\end{itemize}
\begin{enumerate}
\item \textbf{Challenge:} Design a dynamic programming algorithm to solve this problem by following the same process we went through in class for MWIS. (If you would like guidance continue to the next question).
\item To design a dynamic programming algorithm, we divided up the original
problem into a series of subproblems, each slighly smaller than the first, and
picked as our recurrence object the optimal strategy/solution for each
suproblem. (For MWIS on a line, the subproblems were the graphs $G_i$ and the
recurrence object was $S_i$, the MWIS on $G_i$). Next we thought about options
for a ``final choice'' for our recurrence object that allowed us to come up
with a recurrence for subproblems (for MWIS on a line, we considered $v_n\in
S_n$ and $v_n\notin S_n$). What subproblems, recurrence objects, and final
choices should we use for our coin problem?
\item Create a recurrence relation based on each final choice. Write a brief explanation describing why your recurrence relation is correct.
\item What are the base cases of your recurrence relation?
\item Explain why the recurrence relation you determined makes this problem an appropriate candidate for dynamic programming, rather than a usual recursive algorithm.
\item Based on your recurrence relation from the previous part, create a recurrence relation for the optimal objective function value of subproblems rather than the optimal strategy for subproblems.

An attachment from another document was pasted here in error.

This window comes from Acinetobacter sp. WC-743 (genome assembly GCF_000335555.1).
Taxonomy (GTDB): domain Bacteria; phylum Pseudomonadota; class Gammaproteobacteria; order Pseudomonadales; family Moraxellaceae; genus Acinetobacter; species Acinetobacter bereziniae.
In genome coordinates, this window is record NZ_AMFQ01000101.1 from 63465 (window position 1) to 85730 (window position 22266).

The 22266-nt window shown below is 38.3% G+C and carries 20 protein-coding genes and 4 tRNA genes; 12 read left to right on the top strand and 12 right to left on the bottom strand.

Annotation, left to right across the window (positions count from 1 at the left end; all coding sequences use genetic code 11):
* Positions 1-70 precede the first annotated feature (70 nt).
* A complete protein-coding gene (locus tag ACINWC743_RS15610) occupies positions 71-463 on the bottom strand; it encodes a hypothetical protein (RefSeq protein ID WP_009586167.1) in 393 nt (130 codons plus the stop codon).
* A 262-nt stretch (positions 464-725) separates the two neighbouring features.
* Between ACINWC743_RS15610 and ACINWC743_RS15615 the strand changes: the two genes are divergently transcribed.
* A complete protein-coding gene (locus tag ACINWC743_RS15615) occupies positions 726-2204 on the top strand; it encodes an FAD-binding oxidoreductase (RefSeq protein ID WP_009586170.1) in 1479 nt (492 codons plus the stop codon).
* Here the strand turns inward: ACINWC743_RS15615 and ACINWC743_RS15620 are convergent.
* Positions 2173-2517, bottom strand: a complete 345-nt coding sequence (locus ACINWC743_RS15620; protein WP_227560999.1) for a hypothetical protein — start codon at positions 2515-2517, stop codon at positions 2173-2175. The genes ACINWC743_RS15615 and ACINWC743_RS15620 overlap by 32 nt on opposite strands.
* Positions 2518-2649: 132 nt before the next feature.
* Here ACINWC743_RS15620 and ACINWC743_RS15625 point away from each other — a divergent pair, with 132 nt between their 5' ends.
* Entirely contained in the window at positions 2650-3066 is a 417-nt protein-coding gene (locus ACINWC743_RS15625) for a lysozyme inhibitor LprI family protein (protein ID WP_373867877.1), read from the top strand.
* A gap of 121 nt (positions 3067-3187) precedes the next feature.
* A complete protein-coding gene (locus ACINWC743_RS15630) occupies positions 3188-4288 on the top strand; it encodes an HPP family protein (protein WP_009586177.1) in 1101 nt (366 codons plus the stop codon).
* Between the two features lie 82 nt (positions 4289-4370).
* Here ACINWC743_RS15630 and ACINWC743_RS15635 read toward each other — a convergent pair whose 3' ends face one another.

\item Using your recurrence relations, fill in the pseudocode below:
\begin{figure}[H]
\centering
\begin{minipage}{.7\linewidth}
\begin{algorithm}[H]
\SetKwInOut{Input}{Input}
\SetKwInOut{Output}{Output}
\Input{$n\geq 1$}
\Output{$(m_6,m_4,m_1)$, the optimal number of $6$-, $4$- and $1$-cent coins to make $n$ cents.}
\tcp{Fill in array $A$ such that $A[i]$ is the minimum number of coins needed to create $n$ cents}
$A[0]\gets0$\;
\vspace{3cm}
\tcp{Work backwards through $A$ to get values for $(m_6,m_4,m_1)$, the optimal number of $6$-, $4$- and $1$-cent coins to make $n$ cents.}
$m_{6}\gets 0$\;
$m_{4}\gets 0$\;
$m_{1} \gets 0$\;
$k\gets n$\;
\While{$k\geq 1$}{
\vspace{3cm}
}
return $(m_{6},m_{4},m_{1})$\;
\caption{\texttt{CoinCounter}$(n)$}
\end{algorithm}
\end{minipage}
\end{figure}
\item What is the runtime of your algorithm?
\end{enumerate}
{}
{}
\item
\texttt{Selection}$(A,k)$ finds the $k^\textrm{th}$ smallest element of an array $A$. For example, if $A=[3,11,20,6,7,38]$ and $k=3$, then \texttt{Selection}$(A,k)$ returns $7$. Here is pseudocode for a divide and conquer algorithm for \texttt{Selection}.
Note that in the following pseudocode I index $A$ starting at $1$, not $0$. $A[s,f]$ is the subarray of $A$ from index $s$ to $f$ inclusive of both $s$ and $f$.~\\
\begin{figure}[H]
\centering
\begin{minipage}{.9\linewidth}
\begin{algorithm}[H]
\SetKwInOut{Input}{Input}
\SetKwInOut{Output}{Output}
\Input{An array $A$ of $n$ integers indexed starting at $1$ and an integer $k\in\{1,\dots, n\}$}
\Output{The $k\textrm{th}$ smallest element of $A$.}
$piv\gets \texttt{ChoosePivot}(A)$\;
\texttt{Partition}$(A,piv)$\;
Let $p$ be the index of the pivot after \texttt{Partition}\;
\If{$p=k$}
{
return $A[p]$\;
}
\eIf{$p